On Thursday, the Wall Street Journal reported that the CVS pharmacy chain is in talks to acquire health insurance giant Aetna, in a massive deal worth as much as $60 billion. The merger, if successful, would likely be the largest merger of 2017.
The deal, the first of its kind in the health care industry, would represent an unprecedented step towards a vertically integrated monopolization of the provision of health care in the United States.
However, CVS was already a significant player in the insurance industry through its pharmacy benefits management (PBM) business, which contracts with insurance companies to provide prescription drug coverage to policyholders. A majority of CVS’s revenue comes through this side of the business. A potential snag in the proposed merger is the fact that CVS already has a PBM contract with Anthem, a rival insurance company.
CVS’s proposed acquisition is reportedly in response to the anticipated entry of Amazon into the prescription drug market. While Amazon has made no official announcements, the St . Louis Dispatch has reported that the online retail giant has won regulatory approval to sell pharmaceuticals in 12 states.
Amazon, whose CEO, Jeff Bezos, was recently named the richest person in the world, is increasingly setting the standard for cost-cutting and the super-exploitation of the working class as it expands into segments of the retail market, as older brick-and-mortar retail chains struggle to compete. Earlier this year, Amazon announced it had acquired the grocery chain Whole Foods for $13.7 billion, while indicating that it planned on laying off staff to cut labor costs.
Over the past few days, Walmart has begun operating robotic stocking machines at 50 retail locations nationwide in an attempt to compete with Amazon, which operates tens of thousands of similar machines at its fulfillment centers, where online orders are processed and sent out for delivery. Over the summer, Walmart also announced plans for an Uber-style delivery service in which it will pay employees to deliver online orders on their daily commutes.
Aetna, for its part, would be entering into the merger after suffering a series of reversals of fortune. Its own proposal in 2015 to acquire rival insurance company Humana for $37 billion, which would have been the largest merger in the history of the insurance industry, eventually fell apart after regulatory concerns. At the beginning of the year, fresh off the collapse of the Humana merger, and after its widely publicized decision to pull out of the Obamacare state health insurance exchanges, the company posted a $381 million first-quarter loss.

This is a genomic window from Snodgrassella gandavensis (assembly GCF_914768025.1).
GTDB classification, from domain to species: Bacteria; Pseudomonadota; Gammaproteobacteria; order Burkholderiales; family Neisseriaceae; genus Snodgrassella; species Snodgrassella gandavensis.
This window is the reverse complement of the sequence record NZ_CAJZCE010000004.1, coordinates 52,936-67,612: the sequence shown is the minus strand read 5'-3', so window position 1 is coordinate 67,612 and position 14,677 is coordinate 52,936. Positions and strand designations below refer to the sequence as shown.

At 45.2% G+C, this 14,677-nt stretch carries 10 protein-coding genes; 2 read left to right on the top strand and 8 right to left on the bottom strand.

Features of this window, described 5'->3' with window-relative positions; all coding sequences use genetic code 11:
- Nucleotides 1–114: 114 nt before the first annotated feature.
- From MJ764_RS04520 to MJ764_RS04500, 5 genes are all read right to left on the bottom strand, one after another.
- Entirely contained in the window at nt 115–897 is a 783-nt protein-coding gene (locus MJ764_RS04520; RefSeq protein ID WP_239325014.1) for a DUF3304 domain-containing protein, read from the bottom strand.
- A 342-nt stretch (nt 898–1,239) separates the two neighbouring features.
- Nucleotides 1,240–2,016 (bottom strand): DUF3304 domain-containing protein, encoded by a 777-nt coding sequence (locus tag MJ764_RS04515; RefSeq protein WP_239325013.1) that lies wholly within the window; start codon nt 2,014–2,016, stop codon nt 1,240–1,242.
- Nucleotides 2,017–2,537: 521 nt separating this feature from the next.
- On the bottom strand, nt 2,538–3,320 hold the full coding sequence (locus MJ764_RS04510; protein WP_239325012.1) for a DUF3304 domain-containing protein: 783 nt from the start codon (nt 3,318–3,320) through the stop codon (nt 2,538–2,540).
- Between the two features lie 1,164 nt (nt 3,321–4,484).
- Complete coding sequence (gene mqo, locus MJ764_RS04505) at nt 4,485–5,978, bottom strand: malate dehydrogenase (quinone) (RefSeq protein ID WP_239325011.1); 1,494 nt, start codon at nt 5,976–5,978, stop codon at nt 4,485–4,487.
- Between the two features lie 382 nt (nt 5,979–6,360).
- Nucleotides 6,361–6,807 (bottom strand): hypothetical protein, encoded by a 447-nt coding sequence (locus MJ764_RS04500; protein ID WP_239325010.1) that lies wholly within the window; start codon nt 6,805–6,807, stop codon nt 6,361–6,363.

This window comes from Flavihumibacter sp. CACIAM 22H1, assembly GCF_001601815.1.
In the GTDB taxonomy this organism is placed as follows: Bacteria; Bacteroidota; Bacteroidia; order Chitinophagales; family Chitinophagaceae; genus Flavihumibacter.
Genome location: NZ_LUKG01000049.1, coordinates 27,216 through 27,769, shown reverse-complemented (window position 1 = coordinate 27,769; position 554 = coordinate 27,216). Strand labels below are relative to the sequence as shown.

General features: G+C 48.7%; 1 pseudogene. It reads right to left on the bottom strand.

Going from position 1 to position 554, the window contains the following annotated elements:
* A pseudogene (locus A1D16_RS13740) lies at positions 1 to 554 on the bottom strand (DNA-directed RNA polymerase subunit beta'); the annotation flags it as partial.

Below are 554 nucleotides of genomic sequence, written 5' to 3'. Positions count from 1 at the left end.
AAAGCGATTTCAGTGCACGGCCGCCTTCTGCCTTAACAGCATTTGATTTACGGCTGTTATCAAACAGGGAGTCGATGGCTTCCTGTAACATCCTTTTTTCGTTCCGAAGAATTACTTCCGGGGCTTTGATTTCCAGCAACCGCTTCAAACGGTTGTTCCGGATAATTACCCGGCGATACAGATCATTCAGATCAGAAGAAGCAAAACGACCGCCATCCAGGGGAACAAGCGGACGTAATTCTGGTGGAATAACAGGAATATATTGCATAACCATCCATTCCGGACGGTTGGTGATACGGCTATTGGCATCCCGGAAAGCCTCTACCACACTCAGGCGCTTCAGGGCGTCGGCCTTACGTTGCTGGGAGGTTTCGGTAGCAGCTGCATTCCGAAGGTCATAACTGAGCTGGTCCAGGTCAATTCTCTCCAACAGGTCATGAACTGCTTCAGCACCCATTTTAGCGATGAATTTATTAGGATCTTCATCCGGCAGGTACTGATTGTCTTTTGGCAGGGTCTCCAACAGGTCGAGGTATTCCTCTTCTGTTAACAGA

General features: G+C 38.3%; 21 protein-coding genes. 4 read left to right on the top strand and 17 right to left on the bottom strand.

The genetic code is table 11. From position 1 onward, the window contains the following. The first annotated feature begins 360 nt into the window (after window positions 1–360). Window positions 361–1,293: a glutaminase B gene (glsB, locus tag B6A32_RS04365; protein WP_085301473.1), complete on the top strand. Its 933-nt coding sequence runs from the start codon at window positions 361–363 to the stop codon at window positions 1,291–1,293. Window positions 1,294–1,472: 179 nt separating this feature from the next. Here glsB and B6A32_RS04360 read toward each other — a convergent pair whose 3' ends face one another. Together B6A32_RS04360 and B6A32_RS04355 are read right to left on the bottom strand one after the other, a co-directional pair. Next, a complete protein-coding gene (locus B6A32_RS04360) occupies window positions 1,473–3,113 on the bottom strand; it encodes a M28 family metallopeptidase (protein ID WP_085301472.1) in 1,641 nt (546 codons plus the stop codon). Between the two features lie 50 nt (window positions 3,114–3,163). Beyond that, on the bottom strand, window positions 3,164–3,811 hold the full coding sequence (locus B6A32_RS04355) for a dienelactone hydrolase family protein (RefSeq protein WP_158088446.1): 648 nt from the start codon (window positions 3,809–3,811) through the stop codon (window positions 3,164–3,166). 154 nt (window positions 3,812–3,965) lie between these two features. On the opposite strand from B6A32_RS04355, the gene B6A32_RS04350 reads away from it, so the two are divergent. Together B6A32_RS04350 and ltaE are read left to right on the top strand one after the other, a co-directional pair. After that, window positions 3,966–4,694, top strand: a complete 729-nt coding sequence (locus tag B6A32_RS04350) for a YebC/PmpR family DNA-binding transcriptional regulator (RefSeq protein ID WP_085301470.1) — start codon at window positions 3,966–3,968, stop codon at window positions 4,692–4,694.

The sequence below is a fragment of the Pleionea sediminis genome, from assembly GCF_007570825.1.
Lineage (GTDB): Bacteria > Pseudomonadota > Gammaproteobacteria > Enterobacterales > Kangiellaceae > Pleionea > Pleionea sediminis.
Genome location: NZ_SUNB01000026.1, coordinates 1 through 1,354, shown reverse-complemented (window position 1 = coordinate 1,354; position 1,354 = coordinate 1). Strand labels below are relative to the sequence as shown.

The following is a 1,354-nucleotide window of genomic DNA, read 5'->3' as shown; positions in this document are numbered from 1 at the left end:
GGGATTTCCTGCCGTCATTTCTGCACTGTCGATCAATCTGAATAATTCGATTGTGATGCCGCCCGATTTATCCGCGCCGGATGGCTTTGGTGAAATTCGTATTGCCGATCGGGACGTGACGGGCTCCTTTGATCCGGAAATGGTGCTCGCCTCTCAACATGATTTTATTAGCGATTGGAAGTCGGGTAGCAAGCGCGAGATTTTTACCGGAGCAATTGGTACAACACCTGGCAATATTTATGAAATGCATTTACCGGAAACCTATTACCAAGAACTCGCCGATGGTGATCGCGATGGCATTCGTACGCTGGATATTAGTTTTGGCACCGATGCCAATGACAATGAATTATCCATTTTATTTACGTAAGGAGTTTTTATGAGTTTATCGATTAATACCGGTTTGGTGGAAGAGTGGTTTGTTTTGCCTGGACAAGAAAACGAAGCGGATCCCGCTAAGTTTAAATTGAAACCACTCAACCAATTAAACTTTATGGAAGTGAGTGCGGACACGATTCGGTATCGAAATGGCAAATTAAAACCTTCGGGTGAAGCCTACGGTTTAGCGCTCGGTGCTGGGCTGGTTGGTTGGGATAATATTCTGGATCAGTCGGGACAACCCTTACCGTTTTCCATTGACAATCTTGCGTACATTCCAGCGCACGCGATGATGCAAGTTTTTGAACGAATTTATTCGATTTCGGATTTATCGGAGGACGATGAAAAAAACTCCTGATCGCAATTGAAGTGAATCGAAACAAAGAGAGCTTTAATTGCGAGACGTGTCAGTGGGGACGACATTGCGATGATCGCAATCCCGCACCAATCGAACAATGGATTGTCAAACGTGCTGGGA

What this merger will mean in practice in terms of the business model of the combined entity is not yet clear. However, one financial analyst quoted by Bloomberg News envisioned a scenario “that CVS expands its MinuteClinics or creates mini urgent centers in CVS stores to direct patients to these lower cost settings via copay differentials.”
In other words, this could result in the further penetration by CVS into the urgent care clinics which have proliferated throughout the United States as a cheaper, bare-bones alternative to receiving health care in traditional settings such as hospitals and internal medicine practices, which are increasingly unaffordable for tens of millions of Americans.
Wall Street responded positively to the initial Wall Street Journal report, with Aetna’s stock climbing sharply on Thursday before falling slightly on Friday to $173 per share, somewhat below the reported $200 per share reportedly offered by CVS. Most financial analysts praised the deal, calling it “revolutionary” and a necessary step forward for the health care industry. However, there was some skepticism as to whether the deal would ultimately materialize, and some analysts questioned whether CVS was making an overly hasty and risky move in response to the expected competition from Amazon.
The rumored merger between CVS and Aetna comes in the midst of a record-setting wave of mergers and acquisitions by American corporations. The Institute for Mergers, Acquisitions and Alliances forecasts that over 17,000 mergers will take place by the end of the year in North America, totaling more than $1.5 trillion in combined value.
The enormous growth in spending on mergers and acquisitions, which create no new productive capital, and in general are used to slash costs and cut jobs, is the outgrowth of the massive rise in financial parasitism in the aftermath of the 2008 economic crisis, aided and abetted by years of cheap money policies of the Federal Reserve and other major central banks.